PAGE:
KBB Logo Expert review written by the Kelley Blue Book vehicle review editorial team.

Editor's Overview

The Ford Fiesta may be the only American sub-compact that can truly stand up to the Honda Fit and Toyota Yaris. Slick Eurostyle looks, impressive 29/39-mpg fuel economy and true fun-to-drive chassis tuning do the trick. But the Fiesta also loads on features unexpected in this class, making it both high-value and highly pleasing.

You'll Like The 2013 Ford Fiesta If...

If you’re looking for a fuel-efficient small car, but you don’t want to sacrifice the interior quality or modern features usually found only on larger, more expensive models, the 2013 Ford Fiesta sub-compact is an easy choice.

You May Not Like The 2013 Ford Fiesta If...

If you’re all about room and high resale value, the Honda Fit trumps the Fiesta in both categories. And newer models such as the Hyundai Accent and Kia Rio offer many of the same qualities at a lower price.

What's New

More than the vehicle itself, the Ford Fiesta’s order sheet has been revised for 2013 creating a new, more rational alignment of equipment and feature packages. There are now three distinct trim levels – S, SE and Titanium – each of which is available on both Sedan and Hatch body styles.

Interior Features

To find a reason to pick the Fiesta over its Asian competitors, look inside. Ford has done a masterful job with the Fiesta’s interior styling and execution, offering a number of distinctive interior choices, such as white/black leather seating, contrasting piping and plum leather seating surfaces. Soft-touch materials are where you want them (armrest, console lid, steering wheel) and high-end options include heated front seats, push-button start and multi-color selectable ambient lighting. Navigation is not available, something most of its competitors offer, but between affordable accessory units and smart phones with GPS functions, this omission does not feel serious.

Exterior Features

The 2013 Ford Fiesta subcompact comes in 4-door sedan and 5-door hatchback versions. Both are functional and blessed with strong character lines, befitting the savvy young buyers Ford is after. The Hatch has been equipped and positioned as the primary model, which makes sense in this class. Thankfully, cheap-looking unpainted parts and ugly wheel covers are nowhere in sight; even the least-expensive Fiesta looks upscale. You can add sporty 17-inch aluminum wheels, keyless-entry keypads and a host of bright paint colors.

Driving Impressions

When the Fiesta was first introduced to the U.S., we expected Ford to water down the European version’s excellent chassis. But, to our delight, the great road manners remained intact. On the highway, the Fiesta delivers a ride that is both comfortable and controlled. Push the car through a curving on-ramp or twisting back road and you’ll enjoy its balance, response and communication. We’re not big fans of electric power steering, which generally compromises driving feel, but the Fiesta’s system is quite good. On the downside, the Fiesta’s 120-hp 4-cylinder engine can feel a little weak. With the 5-speed manual transmission, you can keep the revs up and wring out fair acceleration, but the automatic – though a sophisticated dual-clutch design – lacks a manual-control option so you’re at the mercy of the transmission computer for your fun and forward progress.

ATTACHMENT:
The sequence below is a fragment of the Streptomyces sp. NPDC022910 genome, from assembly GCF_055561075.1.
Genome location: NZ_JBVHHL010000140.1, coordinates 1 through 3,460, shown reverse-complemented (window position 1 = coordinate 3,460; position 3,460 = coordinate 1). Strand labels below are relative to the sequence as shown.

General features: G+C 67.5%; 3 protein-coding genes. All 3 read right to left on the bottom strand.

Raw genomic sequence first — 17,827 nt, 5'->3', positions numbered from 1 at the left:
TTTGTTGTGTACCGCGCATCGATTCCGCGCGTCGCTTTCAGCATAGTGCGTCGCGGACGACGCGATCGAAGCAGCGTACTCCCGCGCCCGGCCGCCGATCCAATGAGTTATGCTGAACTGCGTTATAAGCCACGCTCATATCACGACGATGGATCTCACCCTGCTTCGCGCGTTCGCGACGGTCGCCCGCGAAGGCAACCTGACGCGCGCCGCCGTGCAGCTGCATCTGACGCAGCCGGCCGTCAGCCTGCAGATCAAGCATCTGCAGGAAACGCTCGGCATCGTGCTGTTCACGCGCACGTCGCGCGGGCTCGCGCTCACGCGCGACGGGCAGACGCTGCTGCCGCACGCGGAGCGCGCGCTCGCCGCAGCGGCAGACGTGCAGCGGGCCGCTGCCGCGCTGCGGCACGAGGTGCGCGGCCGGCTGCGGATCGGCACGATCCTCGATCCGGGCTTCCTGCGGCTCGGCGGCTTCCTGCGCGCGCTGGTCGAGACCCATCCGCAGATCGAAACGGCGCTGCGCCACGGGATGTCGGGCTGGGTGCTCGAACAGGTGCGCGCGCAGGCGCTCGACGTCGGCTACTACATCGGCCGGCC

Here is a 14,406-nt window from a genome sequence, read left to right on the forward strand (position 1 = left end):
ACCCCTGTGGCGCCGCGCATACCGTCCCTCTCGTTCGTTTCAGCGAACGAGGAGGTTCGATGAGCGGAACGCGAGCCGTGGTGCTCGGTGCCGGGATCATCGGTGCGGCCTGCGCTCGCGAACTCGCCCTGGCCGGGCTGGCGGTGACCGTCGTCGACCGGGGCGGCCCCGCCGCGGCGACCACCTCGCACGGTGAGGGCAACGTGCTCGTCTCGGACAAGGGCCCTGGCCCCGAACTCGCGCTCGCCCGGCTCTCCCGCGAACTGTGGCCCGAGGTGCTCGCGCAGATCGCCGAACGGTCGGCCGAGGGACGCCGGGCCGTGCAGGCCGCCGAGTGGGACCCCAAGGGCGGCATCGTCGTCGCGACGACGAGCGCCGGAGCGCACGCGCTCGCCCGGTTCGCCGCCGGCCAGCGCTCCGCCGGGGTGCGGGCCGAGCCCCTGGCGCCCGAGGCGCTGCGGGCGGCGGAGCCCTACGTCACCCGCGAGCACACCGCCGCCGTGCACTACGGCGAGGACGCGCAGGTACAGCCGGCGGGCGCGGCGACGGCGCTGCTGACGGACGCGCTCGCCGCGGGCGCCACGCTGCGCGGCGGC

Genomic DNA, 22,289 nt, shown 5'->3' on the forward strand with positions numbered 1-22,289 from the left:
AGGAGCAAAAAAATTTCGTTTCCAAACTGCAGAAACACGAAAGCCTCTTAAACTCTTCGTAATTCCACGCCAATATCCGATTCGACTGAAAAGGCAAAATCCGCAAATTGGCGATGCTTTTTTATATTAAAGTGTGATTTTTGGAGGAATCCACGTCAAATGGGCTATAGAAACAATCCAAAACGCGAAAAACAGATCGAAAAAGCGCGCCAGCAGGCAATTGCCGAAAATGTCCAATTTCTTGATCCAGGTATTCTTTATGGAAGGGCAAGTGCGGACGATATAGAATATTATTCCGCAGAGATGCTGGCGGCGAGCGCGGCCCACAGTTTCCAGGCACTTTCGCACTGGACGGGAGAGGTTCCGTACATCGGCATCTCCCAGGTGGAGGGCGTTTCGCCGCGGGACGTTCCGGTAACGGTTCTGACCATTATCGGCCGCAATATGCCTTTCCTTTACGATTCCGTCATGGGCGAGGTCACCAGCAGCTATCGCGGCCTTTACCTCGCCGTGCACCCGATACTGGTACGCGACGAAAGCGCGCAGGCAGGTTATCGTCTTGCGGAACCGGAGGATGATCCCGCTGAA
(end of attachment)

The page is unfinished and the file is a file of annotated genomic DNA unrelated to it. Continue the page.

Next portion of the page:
Pricing Notes

The Manufacturer’s Suggested Retail Prices (MSRPs) of the 2013 Ford Fiesta lineup have an easy-to-remember progression: Base S Sedan, $13,995; S Hatch, $14,995; SE Sedan, $15,995, SE Hatch, $16,995; Titanium Sedan, $17,995; Titanium Hatch (wait for it!), $18,995. Loading on most every option in the book can have a Titanium Hatch topping $23,000. The 2013 Honda Fit, the Fiesta’s most direct competitor, runs $16,000-$20,000, and generally does not include many desirable features available on the Fiesta (other than navigation, which the Fiesta does not offer). We expect kbb.com’s Fair Purchase Price to reflect real-world transaction prices right around sticker price while the Fiesta remains a hot kid on the block. As for resale, we expect the Fiesta to maintain reasonable residual values, though not quite as strong as those of the proven Honda Fit.

Notable Equipment

A 2013 Ford Fiesta S sedan includes air conditioning, 4-speaker AM/FM sound system with auxiliary audio input jack, tilt/telescope steering wheel, a 5-speed manual transmission and the same fun suspension and powertrain found in every Fiesta. It also gets all the safety goodies, like electronic stability control and seven airbags – including the category’s first driver’s-side knee airbag. Base-model limitations include 15-inch covered steel wheels, roll-’em-up manual crank windows and not even the option of SYNC or SIRIUS Satellite radio.

Notable Options

A fully-loaded 2013 Ford Fiesta Titanium includes a 6-speed automatic transmission, leather seats, moonroof, keyless entry and start, voice-controlled SYNC smart phone integration, steering-wheel-mounted audio and cruise controls, heated seats, satellite radio and a trip computer. Step back five or 10 years, read that list again, and try to imagine the price – and badge – on such a car.

Favorite Features

SYNCFord’s voice-controlled SYNC infotainment system continues to grow ever more robust and desirable.INTEGRATED BLIND-SPOT MIRRORSStandard on the side mirrors of every 2013 Ford Fiesta are small, convex secondary mirrors that find cars hiding in those nebulous areas between peripheral vision and mirror coverage.